Intergenerational Digital Literacy

This past week, I read a blog post by Jennifer Casa-Todd: Childrens’ Rights in a Digital World

It is based on this UNICEF publication: Childrens’ Rights in the Digital Age

This is the quote that first attracted my attention:

Screen Shot 2015-06-06 at 9.24.14 AM

“… digital literacy across generations..”

I immediately thought of Ontario’s Renewed Vision for Education.

Screen Shot 2015-06-06 at 9.34.37 AM “Our children, youth and adults will develop the skills and the knowledge that will lead them to become personally successful, economically productive and actively engaged citizens. They will become the motivated innovators, community builders, creative talent, skilled workers, entrepreneurs and leaders of tomorrow.”

http://www.edu.gov.on.ca/eng/about/renewedVision.pdf

When children attend a school, their experiences should not be limited by the knowledge and skills of the adults in the building.   The educators, as digitally literate, connected professionals, should be able to bring the world to the children.

[Edit: Please see the comment below suggesting a rephrasing of the above statement – 

My thinking: “The educators, as digitally literate, connected professionals, SHOULD BE ABLE TO FACILITATE THE CHILDREN’S LINKING THEMSELVES TO THE WORLD.”]

 

Screen Shot 2015-06-06 at 10.18.53 PM Screen Shot 2015-06-06 at 10.18.31 PM

The school building can be a community hub for all to access the world outside the community.  This concept of connected learning is well-explained in the short video below.

The importance of being part of a connected world is emphasized in a recent OECD Report – Connected Minds: Technology and Today’s Learners.

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From OECD: Connected Minds: Technology and Today’s Learners http://www.keepeek.com/Digital-Asset-Management/oecd/education/connected-minds_9789264111011-en#page23 (Page 23)

So how do we help adults improve their digital literacy?

Earlier this week, HWDSB Grade 1 teacher Aviva Dunsiger led a discussion in the OSSEMOOC session demonstrating how she empowers the parents of her students through the use of technology.

Aviva uses technology to share her students’ learning throughout the day, and provides parents with simple suggestions for how the learning can be extended at home.

Screen Shot 2015-06-06 at 9.59.58 PM
From Slide 15 by @dajbelshaw (Doug Belshaw) http://www.slideshare.net/dajbelshaw/sssc-digital-literacy-workshop

During the recent Google Education On Air Panel Discussion (14:00), Zoe Tabary (from The Economist, Intelligence Unit) reminded us that there is no “extra” time in the school day to add digital literacy. Digital Literacy learning must be integrated into the current curriculum (Sean Rush, Junior Achievement Worldwide).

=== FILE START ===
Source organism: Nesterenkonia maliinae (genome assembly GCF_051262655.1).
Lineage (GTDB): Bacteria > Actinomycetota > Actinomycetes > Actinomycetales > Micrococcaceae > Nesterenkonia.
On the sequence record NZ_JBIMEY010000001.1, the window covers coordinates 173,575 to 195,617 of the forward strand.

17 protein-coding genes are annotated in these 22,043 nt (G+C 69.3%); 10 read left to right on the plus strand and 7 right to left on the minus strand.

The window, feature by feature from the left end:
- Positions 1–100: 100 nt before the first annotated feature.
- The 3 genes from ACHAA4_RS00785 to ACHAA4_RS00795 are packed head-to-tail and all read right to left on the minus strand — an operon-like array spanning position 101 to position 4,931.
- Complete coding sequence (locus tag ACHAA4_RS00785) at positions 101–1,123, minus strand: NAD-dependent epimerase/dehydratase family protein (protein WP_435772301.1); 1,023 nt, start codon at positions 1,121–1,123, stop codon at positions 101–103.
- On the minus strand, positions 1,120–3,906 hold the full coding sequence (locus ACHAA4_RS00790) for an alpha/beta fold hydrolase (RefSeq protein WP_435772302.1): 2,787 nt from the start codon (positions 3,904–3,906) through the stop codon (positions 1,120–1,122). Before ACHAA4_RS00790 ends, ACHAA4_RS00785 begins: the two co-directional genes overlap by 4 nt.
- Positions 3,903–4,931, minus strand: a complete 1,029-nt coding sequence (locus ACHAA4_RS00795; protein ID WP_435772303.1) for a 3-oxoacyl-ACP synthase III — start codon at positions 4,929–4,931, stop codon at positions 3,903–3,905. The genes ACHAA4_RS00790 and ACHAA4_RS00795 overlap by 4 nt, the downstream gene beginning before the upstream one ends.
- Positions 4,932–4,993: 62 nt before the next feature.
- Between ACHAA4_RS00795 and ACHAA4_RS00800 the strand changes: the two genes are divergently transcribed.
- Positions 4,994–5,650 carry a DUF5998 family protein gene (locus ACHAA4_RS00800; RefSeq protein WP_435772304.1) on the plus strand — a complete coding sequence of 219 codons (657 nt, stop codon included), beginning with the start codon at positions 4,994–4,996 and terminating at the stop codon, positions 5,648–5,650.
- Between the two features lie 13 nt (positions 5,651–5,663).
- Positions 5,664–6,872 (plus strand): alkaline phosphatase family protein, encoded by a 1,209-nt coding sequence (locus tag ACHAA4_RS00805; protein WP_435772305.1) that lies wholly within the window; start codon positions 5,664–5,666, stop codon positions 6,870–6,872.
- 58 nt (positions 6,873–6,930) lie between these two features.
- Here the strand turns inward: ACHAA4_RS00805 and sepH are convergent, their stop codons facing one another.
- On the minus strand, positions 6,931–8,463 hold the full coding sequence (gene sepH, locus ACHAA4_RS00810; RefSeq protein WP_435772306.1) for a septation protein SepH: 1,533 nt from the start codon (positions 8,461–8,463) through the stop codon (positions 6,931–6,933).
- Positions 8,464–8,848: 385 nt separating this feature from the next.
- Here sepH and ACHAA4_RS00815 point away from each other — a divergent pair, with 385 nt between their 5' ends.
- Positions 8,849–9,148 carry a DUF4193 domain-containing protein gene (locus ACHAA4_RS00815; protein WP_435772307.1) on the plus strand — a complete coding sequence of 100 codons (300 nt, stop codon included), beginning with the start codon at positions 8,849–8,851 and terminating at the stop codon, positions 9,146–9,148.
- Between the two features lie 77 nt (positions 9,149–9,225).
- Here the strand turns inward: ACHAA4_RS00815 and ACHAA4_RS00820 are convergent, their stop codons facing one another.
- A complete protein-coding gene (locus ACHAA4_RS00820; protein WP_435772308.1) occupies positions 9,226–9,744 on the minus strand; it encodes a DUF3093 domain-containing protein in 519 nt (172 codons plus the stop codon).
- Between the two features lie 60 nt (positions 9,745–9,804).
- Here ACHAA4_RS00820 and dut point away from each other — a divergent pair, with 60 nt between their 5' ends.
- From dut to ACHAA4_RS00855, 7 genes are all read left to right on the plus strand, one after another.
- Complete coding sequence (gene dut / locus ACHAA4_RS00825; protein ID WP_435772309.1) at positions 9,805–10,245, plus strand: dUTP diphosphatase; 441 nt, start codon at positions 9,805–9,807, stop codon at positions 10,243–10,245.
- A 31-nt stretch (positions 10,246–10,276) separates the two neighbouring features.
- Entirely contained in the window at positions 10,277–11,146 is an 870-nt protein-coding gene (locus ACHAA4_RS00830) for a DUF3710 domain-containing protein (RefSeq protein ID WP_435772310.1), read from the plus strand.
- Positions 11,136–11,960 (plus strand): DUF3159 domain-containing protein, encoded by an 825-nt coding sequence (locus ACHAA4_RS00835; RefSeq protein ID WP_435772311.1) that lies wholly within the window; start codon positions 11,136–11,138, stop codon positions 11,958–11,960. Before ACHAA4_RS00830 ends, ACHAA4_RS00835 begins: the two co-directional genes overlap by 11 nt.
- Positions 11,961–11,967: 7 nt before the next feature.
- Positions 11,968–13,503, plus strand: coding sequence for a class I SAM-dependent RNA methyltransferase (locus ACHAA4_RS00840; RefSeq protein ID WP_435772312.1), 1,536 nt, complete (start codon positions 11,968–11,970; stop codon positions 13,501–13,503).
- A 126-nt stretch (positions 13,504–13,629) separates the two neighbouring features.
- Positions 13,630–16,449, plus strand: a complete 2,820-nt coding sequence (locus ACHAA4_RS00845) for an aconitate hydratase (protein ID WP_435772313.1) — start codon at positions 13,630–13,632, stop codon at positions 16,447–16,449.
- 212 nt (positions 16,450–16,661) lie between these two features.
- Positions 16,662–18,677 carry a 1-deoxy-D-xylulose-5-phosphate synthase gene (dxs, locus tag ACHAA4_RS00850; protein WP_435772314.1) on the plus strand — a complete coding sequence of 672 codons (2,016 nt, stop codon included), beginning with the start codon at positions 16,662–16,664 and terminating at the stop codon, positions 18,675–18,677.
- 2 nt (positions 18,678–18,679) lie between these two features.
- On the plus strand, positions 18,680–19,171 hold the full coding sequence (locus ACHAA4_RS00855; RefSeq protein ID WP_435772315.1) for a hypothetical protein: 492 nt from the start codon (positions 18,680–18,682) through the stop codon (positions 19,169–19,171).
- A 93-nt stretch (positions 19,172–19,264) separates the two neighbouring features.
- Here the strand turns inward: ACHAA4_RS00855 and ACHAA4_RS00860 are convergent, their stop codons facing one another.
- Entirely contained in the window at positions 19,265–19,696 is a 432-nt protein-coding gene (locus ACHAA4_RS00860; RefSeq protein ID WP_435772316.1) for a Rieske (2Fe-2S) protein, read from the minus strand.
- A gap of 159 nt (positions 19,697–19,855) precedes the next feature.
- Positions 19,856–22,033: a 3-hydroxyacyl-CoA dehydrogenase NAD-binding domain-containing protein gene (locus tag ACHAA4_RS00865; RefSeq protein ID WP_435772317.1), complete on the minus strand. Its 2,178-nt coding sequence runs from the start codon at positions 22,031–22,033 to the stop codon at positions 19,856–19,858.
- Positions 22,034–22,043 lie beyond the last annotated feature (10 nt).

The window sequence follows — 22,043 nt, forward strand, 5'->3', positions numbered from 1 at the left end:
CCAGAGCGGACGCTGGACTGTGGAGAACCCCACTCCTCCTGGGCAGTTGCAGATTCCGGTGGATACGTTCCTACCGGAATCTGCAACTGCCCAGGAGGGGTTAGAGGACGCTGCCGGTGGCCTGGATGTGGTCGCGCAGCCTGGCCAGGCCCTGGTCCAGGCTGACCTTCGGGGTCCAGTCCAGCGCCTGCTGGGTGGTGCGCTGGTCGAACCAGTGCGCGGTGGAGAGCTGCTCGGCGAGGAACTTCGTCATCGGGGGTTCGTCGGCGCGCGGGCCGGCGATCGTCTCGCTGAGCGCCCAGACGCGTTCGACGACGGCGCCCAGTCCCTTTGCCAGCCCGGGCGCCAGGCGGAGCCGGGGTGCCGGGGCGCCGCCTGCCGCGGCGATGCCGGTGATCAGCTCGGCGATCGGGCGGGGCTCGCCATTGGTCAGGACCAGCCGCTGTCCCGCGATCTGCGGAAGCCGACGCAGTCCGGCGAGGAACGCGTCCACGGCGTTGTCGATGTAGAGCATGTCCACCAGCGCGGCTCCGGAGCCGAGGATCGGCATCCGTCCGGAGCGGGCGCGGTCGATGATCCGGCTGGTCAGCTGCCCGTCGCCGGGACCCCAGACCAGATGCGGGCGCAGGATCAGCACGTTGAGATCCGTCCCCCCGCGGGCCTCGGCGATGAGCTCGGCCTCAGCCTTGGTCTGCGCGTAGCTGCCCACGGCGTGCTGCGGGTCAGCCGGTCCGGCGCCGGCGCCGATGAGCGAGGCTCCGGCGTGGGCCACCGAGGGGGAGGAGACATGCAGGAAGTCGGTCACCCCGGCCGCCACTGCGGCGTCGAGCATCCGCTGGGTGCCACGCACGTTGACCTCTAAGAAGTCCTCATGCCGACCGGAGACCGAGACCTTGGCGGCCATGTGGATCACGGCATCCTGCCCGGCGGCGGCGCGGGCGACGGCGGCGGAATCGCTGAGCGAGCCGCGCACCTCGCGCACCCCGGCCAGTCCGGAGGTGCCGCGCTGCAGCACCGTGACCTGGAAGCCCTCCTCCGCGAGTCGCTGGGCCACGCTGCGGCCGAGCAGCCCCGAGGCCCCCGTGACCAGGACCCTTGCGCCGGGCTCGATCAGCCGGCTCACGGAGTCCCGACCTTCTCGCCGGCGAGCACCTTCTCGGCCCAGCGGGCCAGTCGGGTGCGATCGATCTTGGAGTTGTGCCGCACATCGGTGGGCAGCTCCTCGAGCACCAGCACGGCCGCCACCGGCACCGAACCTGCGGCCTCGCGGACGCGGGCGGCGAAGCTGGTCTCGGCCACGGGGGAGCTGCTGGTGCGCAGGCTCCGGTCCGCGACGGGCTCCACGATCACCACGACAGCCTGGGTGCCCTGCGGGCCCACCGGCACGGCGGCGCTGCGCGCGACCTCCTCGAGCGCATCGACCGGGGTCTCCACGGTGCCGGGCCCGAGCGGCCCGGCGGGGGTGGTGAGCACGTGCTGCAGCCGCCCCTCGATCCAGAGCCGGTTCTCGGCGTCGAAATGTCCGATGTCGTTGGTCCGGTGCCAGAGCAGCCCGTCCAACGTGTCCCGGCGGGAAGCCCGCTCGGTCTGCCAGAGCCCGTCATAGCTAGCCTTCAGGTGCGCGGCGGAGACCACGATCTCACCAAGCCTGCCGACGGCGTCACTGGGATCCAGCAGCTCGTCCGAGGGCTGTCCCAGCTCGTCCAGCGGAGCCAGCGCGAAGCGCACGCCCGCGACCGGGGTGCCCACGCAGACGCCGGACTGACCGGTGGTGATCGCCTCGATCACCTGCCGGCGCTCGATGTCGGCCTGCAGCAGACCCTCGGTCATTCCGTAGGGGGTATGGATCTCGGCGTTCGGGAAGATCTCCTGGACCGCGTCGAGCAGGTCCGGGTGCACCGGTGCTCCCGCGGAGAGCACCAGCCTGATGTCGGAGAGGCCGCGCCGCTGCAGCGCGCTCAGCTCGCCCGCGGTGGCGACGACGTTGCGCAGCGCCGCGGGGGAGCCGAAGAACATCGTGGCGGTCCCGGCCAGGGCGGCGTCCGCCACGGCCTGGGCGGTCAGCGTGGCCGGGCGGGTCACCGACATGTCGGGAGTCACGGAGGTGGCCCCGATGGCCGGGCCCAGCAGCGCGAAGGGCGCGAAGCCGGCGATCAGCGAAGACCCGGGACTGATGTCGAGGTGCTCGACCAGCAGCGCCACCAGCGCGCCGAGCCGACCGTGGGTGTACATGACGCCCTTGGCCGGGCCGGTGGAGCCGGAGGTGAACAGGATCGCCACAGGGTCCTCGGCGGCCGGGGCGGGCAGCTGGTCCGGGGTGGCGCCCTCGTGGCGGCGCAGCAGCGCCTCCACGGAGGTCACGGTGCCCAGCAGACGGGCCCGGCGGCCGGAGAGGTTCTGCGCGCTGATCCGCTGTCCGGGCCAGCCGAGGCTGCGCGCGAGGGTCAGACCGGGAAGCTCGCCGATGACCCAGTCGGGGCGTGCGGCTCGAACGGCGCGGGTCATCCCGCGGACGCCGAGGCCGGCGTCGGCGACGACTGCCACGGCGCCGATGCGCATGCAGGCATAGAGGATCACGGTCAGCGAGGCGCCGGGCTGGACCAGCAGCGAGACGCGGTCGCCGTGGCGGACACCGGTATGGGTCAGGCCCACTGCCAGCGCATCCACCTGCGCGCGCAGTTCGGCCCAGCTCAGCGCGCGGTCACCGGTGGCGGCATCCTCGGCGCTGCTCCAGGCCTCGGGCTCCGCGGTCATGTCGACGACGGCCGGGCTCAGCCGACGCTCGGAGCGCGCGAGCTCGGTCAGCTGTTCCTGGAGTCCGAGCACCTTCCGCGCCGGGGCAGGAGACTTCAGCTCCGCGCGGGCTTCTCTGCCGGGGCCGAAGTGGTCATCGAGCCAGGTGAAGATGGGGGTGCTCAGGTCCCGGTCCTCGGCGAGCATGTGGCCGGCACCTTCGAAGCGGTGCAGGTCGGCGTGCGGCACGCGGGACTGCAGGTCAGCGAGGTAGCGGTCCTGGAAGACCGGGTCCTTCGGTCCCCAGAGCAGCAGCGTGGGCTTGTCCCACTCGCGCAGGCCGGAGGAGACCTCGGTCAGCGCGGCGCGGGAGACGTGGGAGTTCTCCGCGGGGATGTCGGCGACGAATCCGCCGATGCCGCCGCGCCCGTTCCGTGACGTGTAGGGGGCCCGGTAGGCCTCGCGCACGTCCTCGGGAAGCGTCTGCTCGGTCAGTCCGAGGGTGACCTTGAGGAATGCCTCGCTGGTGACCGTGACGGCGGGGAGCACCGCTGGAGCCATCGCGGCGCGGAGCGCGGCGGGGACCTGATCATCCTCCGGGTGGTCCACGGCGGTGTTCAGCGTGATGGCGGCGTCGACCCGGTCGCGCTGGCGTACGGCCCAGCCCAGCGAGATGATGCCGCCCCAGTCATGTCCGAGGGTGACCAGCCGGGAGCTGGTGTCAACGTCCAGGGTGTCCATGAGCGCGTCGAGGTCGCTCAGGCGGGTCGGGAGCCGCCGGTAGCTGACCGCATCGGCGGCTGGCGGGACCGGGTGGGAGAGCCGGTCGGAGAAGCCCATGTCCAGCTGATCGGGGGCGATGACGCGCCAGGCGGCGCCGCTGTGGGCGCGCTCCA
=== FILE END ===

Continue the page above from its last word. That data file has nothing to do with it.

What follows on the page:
The recent report (Driving the Skills Agenda) from The Economist states that only 44% of the students surveyed (ages 18-25) feel that schools are providing them with the skills they need to enter the workplace, and while teachers report that technology is changing the way they teach, 77% of students report that schools are not effective in using technology for instruction.

Screen Shot 2015-06-07 at 6.27.04 AM
from Driving the Skills Agenda: Preparing Students for the future. http://www.eiumedia.com/index.php/latest-press-releases/item/1853-education-systems-are-not-arming-students-with-21st-century-skills-eiu-study-finds

How, then, does Digital Literacy for all become an integral part of learning in our schools?

If we are educating learners in our communities to be full participants in society, digital literacy must become a priority.

Screen Shot 2015-06-07 at 6.42.40 AM
From Slide 22 by @dajbelshaw (Doug Belshaw) http://www.slideshare.net/dajbelshaw/sssc-digital-literacy-workshop

Further Resources:

Critical Literacy: Is the Notion of Traditional Reading and Writing Enough? (Langwitches Blog)

Literacy Redefined (Jennifer Casa-Todd)

Driving the Skills Agenda (The Economist)

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6 thoughts on “Intergenerational Digital Literacy”

  1. Quoting: “The educators, as digitally literate, connected professionals, should be able to bring the world to the children.” I strongly disagree… My thinking: “The educators, as digitally literate, connected professionals, SHOULD BE ABLE TO FACILITATE THE CHILDREN’S LINKING THEMSELVES TO THE WORLD.”

    When ever we “bring the world to the children,” we cannot help but shape that world as we see it! It’s not that we intentionally seek to do this; it’s simply impossible to keep from doing it!!!

    By children linking with the world, we are asking them to choose, understand, assess for appropriateness the components they see having potential. These skills will be absolutely required in their careers and personal lives in the critical lifelong learning following their formal education!!!

    That’s at least how I see our responsibilities as educators…

    Liked by 1 person

    1. Ah, great point! Thank you for calling me to task on that. In my past board, we often talked about “bringing the world to our students”. I really like that you challenged that perspective.

      I agree – facilitating the linking of our children to the world is a much more valid perspective.

      I am going to add this to the original post as an edit.

      Thanks for helping me with this!

      Like

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